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Final Mission for the Ariane-4 Successful

timothy posted more than 11 years ago | from the end-on-a-good-note dept.

Space 18

Neophytus writes "The BBC reports that the final mission of the Ariane-4 series of commercial rockets has been completed. First launched in 1988 they have since successfully completed 116 missions, the final lifting the Intelsat 907 communications satellite into geostationary orbit. About 5 launches of the Ariane-5 are planned this year, the first in March."

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Great idea (3, Insightful)

uncoveror (570620) | more than 11 years ago | (#5311603)

So, they are retiring the Ariane-4, which has always worked, and going to the Ariane-5, which is unreliable. Maybe they should just follow NASA's lead and build a giant catapult [uncoveror.com] to launch satellites into space.

Re:Great idea (3, Insightful)

PD (9577) | more than 11 years ago | (#5311940)

Not as bad as the Titan IV. Very expensive, liked to blow up, and they retired it after a ridiculously small number of launches.

It's replaced with that new Delta that can lift the heavy payloads. And Deltas are much nicer.

Re:Great idea (2, Informative)

Lars T. (470328) | more than 11 years ago | (#5313239)

Unreliable? Hardly [astronautix.com] . Unless you include the failed first launch of the Ariane 5 EC-A enhanced version, there was 1 failure in 13 launches, the failure being due to the infamous soft-/hardware integration error [ucl.ac.uk] , which has been fixed.

Re:Great idea (1)

sean23007 (143364) | more than 11 years ago | (#5314548)

1 failure in 13 is not very reliable. Over 100 successful launches is reliable.

Re:Great idea (1)

Lars T. (470328) | more than 11 years ago | (#5314734)

So make it 0 out of twelve after a bug has been fixed. Is that reliable enough?

Re:Great idea (1)

sean23007 (143364) | more than 11 years ago | (#5316523)

I didn't count the failure of the new heavy lift rocket. That was the second failure in 14 launches of the Ariane 5 rocket. No matter which way you look at it, that is much worse than 116 safe launches.

Re:Great idea (1)

Detritus (11846) | more than 11 years ago | (#5315074)

The Ariane did not start out with a wonderful reliability record. I remember once joking that Ariane customers could save millions of dollars by hiring a barge and dumping their satellites into the ocean by themselves. It took a while to get the bugs out of the system. This is normal for any new launch vehicle.

Onwards and upwards (4, Insightful)

pstemari (579210) | more than 11 years ago | (#5311690)

Figures on the website indicate that the Ariane-5 will roughly double the payload to geosynch orbit. A rather nice feat for a program with a good history of success. Reliability should improve with more launches.

Am I the only one who think it looks like a Titan-III knockoff, though?

Re:Onwards and upwards (1)

Jon Chatow (25684) | more than 11 years ago | (#5313589)

You know, there's a limit to the extent that rockets capable of taking reasonably large masses into orbit can differ without being sub-optimal ;-). But I do see what you mean...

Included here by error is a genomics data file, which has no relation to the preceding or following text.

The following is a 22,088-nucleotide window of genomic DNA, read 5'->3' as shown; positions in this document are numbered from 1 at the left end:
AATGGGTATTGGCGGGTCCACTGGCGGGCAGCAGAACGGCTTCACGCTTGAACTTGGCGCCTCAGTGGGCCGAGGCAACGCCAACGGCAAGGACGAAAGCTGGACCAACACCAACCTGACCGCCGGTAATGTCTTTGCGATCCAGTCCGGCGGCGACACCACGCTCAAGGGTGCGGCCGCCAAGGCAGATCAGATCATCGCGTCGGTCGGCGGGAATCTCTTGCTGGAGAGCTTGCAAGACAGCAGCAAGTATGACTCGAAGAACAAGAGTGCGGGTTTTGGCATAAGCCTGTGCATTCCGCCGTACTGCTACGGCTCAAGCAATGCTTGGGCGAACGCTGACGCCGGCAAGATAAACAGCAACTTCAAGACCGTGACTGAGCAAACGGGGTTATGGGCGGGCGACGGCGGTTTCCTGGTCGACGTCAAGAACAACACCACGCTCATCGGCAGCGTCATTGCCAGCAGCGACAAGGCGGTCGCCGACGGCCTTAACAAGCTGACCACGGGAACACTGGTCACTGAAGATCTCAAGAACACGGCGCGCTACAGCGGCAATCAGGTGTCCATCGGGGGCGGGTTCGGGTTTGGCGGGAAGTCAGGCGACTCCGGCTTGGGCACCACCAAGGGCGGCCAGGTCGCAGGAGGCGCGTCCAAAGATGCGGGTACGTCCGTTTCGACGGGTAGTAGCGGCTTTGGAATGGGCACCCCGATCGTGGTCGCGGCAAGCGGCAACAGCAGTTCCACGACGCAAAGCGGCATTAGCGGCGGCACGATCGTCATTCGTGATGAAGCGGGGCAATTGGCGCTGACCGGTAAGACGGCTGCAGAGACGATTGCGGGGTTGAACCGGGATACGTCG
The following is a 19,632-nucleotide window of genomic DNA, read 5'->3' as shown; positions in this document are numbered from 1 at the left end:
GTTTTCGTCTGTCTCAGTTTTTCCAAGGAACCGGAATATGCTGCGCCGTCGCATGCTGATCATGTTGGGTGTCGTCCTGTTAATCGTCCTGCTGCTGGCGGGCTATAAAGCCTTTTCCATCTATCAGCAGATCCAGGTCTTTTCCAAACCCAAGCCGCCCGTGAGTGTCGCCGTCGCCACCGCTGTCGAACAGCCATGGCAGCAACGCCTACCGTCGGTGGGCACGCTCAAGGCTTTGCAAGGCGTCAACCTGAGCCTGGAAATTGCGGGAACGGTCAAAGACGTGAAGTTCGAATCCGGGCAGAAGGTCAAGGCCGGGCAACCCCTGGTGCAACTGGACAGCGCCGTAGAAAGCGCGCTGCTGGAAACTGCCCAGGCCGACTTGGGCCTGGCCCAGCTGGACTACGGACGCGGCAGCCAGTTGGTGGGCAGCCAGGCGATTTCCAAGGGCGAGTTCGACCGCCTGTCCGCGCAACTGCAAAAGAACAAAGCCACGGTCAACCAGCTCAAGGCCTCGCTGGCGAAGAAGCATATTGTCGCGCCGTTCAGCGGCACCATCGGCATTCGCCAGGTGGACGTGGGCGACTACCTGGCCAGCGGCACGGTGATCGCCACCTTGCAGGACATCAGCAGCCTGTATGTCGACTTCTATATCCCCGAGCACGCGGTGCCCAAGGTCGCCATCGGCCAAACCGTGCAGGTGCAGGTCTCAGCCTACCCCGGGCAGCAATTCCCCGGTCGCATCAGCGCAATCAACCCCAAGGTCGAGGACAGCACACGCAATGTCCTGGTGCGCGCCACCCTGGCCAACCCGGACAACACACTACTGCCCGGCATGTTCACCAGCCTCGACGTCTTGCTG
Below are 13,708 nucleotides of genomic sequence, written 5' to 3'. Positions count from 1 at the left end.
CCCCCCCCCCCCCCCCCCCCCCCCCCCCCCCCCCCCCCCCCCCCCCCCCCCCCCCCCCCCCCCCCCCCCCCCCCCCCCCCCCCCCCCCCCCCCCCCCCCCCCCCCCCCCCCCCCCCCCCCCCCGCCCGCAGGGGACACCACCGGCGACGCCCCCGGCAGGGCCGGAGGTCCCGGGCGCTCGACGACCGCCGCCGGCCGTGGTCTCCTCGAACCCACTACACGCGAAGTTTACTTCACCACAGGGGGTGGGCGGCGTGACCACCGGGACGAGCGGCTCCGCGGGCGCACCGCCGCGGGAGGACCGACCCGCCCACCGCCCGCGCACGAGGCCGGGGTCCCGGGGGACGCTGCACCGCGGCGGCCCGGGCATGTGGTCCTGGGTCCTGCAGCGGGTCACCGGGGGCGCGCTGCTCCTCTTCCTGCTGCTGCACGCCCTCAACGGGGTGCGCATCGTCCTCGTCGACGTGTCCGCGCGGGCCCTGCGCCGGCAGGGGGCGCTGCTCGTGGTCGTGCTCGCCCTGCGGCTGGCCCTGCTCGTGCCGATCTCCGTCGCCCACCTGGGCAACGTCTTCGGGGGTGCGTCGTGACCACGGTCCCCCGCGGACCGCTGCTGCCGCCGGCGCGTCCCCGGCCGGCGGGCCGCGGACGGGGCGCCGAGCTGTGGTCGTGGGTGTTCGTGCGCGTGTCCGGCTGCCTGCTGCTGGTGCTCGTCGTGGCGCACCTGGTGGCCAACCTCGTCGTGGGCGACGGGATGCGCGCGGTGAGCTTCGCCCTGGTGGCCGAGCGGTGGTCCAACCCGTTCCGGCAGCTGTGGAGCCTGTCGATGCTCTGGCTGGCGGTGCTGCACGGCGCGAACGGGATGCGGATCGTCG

Re:Onwards and upwards (1)

Jon Chatow (25684) | more than 11 years ago | (#5313645)

For reference: the Titan III that took Mars 1 into space [nasda.go.jp] vs. the BBC's picture of the Arianne 4 [bbc.co.uk] . I think the Arianne 4 has 4 SRBs, not 2, though.

Re:Onwards and upwards (1)

pstemari (579210) | more than 11 years ago | (#5314302)

No, I meant the Ariane 5 [arianespace.com] looked like a Titan III knockoff.

Depending on the exact configuration, the Ariane 4 can have up to four solid-fuel strap-ons. The AR40 has none, the AR42P has two solid-fuel strap-ons, and the AR44P has four. It can also use liquid fuel strap-ons, alone or in conjunction with solid fuel strap-ons, giving the AR42L (two liquid), AR44LP (two of each), and AR44L (four liquid). It's really an amazing amount of flexibility.

Is it true . . . (-1, Troll)

Anonymous Coward | more than 11 years ago | (#5311923)

That instead of dogs and chimps the French use cheese-eating surrender monkeys ? That the Ariane's budget has been cut because the French discovered there are no truffles on the moon ? That the French space program is spending 12 million euro to reverse engineer the purpose of the Space Station's weightless shower ? That the French manned missions will take along an Algerian and a Romanian Gypsy so the Franconauts can have someone spit on and feel at home ?

Re:Is it true . . . (0)

Anonymous Coward | more than 11 years ago | (#5314142)

Hehe... "surrender monkeys". I like that.

Especially since they have done it again. This time they already surrendered even before the war with Iraq began.

Name dropping! (0, Offtopic)

Jellybob (597204) | more than 11 years ago | (#5312410)

Slightly OT here, but I know one of the people who designed Intelsat's propulsion systems. /me says goodbye to his karma.

Re:Name dropping! (1)

jericho4.0 (565125) | more than 11 years ago | (#5312746)

Wow!

Re:Name dropping! (1)

Jellybob (597204) | more than 11 years ago | (#5312939)

I resent that sarcastic comment, and will be sending my lawyers round to VA in the morning, to demand that the comment is immediatly removed from /. and all it's mirrors.

I will not tolerate this slander!

Oh yeah? (0)

Anonymous Coward | more than 11 years ago | (#5315199)

My girlfriend's cousin went to school with Dark Angel's Jessica Alba. Apparently she was not very nice and obsessed with her appearence.

Fuck this shit (0)

Anonymous Coward | more than 11 years ago | (#5314136)

It's sunday and I'm at work.

I had to work yesterday too.

All work and no play makes Jack a dull boy.

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